Pakistani President Pervez Musharraf said it was more important to battle the remnants of Afghanistan’s former Taliban militia than chase after top Al Qaida leaders.
That Osama bin Laden and his top deputy, Ayman Al Zawahri, are still at large “doesn’t mean much,” Musharraf said Tuesday in Paris while on an eight-day swing through Europe.
He suggested that those men - wanted the world over and whom he hasn’t been able to catch over the past six years - are less of a threat to his regime than the Taliban running roughshod over part of his country. Bin Laden and Al Zawahri are believed to be hiding somewhere in the lawless tribal areas along Afghanistan’s border with Pakistan.
“The 100,000 troops that we are using ... are not going around trying to locate Osama bin Laden and Zawahri, frankly,”
Musharraf told a conference at the French Institute for International Relations in Paris. “They are operating against terrorists, and in the process, if we get them, we will deal with them, certainly.”
A top US ally in its war on terrorism, Musharraf has come under increasing pressure following the assassination of opposition leader Benazir Bhutto last month and for his brief declaration of emergency rule last year.
Musharraf, who took power in a bloodless coup in 1999, insisted the remnants of the former Taliban regime of neighboring Afghanistan are the “more serious issue,” for both countries.
But he nonetheless said there was “zero per cent chance” that Al Qaida or the Taliban could defeat Pakistan’s 500,000-strong army or that militants could win control of the government in February 18 parliamentary elections.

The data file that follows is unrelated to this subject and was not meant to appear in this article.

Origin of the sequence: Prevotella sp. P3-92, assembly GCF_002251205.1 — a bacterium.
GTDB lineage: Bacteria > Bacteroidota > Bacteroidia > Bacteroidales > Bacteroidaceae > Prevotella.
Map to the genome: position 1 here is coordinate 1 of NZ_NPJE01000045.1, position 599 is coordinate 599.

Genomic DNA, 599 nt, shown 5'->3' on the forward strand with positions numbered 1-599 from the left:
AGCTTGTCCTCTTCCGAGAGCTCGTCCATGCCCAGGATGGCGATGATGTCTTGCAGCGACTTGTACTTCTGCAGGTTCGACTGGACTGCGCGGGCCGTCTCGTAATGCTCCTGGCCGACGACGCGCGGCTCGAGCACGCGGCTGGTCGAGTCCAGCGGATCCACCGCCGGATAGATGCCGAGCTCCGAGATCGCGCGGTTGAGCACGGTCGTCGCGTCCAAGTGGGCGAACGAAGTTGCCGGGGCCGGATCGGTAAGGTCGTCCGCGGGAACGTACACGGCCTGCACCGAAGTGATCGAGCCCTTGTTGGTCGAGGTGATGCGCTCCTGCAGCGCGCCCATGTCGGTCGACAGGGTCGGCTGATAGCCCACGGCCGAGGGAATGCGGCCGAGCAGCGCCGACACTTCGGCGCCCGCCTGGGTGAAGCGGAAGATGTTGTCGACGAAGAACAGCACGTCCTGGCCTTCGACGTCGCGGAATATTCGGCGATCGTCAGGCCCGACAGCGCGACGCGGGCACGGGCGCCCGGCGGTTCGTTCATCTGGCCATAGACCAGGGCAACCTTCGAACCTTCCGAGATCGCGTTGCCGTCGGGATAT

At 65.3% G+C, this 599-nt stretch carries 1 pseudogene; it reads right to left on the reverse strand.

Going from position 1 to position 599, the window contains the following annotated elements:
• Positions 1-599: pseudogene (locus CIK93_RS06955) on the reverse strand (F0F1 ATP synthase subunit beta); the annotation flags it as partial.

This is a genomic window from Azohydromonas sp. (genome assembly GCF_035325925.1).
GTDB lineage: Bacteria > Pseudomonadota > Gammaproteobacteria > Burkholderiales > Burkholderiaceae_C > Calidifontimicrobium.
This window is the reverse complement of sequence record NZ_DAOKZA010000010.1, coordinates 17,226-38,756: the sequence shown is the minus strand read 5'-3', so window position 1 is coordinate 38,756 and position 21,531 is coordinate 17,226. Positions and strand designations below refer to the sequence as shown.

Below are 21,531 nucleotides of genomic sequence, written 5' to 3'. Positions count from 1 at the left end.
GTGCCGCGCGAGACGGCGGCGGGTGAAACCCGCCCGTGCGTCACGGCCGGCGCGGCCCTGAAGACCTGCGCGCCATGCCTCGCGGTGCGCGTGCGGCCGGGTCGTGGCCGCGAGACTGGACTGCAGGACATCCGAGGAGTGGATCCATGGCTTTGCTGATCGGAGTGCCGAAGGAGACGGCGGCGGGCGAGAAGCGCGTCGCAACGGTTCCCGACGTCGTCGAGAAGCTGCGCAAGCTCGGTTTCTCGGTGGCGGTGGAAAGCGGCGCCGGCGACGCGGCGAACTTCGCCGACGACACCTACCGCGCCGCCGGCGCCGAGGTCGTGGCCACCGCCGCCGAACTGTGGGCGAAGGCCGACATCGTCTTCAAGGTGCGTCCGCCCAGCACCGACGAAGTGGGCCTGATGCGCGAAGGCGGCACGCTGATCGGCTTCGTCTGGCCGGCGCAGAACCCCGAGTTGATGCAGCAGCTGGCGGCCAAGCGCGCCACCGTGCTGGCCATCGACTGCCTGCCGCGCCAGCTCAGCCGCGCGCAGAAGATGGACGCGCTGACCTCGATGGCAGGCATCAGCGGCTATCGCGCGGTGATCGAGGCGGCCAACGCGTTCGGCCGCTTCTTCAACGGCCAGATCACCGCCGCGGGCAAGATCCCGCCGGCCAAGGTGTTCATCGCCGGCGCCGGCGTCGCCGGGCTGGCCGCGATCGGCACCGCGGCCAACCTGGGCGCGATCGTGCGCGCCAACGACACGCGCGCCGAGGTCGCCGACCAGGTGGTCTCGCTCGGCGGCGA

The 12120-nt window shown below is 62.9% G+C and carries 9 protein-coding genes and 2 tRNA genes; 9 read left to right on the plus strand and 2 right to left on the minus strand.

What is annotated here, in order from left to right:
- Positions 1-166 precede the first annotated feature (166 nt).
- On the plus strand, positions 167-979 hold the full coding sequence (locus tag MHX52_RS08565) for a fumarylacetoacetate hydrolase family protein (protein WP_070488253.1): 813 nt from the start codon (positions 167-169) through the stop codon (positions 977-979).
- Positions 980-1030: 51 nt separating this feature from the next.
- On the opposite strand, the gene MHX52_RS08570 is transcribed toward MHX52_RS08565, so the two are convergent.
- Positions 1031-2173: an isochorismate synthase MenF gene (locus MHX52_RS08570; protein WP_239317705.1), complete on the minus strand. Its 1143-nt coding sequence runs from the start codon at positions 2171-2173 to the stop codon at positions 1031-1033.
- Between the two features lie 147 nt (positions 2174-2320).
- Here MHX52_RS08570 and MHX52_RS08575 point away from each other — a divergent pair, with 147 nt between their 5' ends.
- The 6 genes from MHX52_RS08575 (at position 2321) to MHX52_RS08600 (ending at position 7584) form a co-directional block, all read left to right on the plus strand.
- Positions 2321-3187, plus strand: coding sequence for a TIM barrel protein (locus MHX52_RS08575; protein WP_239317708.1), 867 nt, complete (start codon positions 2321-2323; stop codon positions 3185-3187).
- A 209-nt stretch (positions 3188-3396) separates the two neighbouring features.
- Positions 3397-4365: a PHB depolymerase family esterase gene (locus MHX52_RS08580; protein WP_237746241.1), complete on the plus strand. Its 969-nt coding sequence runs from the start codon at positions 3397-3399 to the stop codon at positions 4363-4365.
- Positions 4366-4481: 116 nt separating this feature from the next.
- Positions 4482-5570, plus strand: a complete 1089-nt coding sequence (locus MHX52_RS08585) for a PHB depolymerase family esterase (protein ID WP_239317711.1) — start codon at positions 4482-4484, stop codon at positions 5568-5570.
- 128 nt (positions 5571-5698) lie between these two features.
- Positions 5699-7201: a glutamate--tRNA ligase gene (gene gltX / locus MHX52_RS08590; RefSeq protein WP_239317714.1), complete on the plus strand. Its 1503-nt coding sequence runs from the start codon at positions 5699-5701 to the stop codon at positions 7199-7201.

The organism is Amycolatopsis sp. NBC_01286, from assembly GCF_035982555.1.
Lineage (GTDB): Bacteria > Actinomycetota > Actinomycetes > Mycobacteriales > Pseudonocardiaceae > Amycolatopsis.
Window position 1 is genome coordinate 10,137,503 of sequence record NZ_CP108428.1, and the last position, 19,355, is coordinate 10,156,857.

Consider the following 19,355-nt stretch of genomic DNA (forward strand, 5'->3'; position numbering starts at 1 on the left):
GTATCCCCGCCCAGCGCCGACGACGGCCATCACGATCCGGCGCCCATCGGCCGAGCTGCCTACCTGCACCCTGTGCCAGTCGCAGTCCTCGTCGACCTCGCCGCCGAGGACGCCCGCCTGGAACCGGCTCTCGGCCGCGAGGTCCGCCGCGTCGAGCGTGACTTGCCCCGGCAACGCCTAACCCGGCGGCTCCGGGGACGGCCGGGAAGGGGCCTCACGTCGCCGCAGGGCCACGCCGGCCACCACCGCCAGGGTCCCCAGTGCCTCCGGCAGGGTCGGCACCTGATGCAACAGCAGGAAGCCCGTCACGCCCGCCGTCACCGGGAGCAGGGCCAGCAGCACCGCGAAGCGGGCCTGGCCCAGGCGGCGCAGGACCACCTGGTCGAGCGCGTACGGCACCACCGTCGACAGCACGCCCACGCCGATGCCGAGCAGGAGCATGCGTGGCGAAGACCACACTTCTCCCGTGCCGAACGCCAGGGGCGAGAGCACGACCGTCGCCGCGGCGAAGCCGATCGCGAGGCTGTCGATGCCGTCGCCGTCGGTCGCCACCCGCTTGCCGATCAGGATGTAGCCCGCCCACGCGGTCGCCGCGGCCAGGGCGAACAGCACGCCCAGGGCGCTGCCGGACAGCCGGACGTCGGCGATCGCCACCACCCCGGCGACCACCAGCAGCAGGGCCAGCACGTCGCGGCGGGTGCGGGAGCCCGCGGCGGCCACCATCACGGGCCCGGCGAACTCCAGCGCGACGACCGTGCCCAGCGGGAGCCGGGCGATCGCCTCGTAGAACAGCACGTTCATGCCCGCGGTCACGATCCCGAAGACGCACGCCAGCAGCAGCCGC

As part of the “multi-pronged strategy” against terrorists, Pakistan has set up fences “selectively” and 1,000 checkpoints along the Afghan border in an effort to stop militants from using the areas to launch attacks, he said.
Musharraf credited cooperation between Pakistani intelligence services and the CIA, both of whom believe that militant leader Baitullah Mehsud was the mastermind of the December 27 gun and suicide attack that killed Bhutto.
But in Washington, the US State Department’s counterterrorism chief, Dell Dailey, said the Bush administration was displeased with “gaps in intelligence” from Pakistan about Al Qaida, the Taliban or foreign fighters.
French President Nicolas Sarkozy, who also met with Musharraf on Tuesday, expressed support for Pakistan’s fight against extremists and promised to press for increased European Union aid for the country when France takes over the rotating EU presidency in July, Sarkozy’s office said.
Musharraf played down the impact of several recent attacks in the border region of South Waziristan, calling them “pinpricks” that his government must manage - not a sign of a resurgent Taliban.
Attacks on military forts in the region over the last month have fanned concerns that militants may be gaining control in the rugged border area that US and NATO commanders say serves as the main staging area for cross-border infiltration by militants.
On Tuesday, Islamic militants attacked Lahda Fort, one of a string of outposts in South Waziristan for the second time this month. The Pakistani military said 37 militants and five soldiers were killed. In a separate clash in North Waziristan, two other soldiers were killed and seven wounded.
Despite turmoil at home, Musharraf defended his eight-day trip through four European countries, saying that he wasn’t concerned about the stability of his military-backed regime while he was away.
“I can assure you that nothing will happen in Pakistan,” he said. “We are not a banana republic.” (AP)
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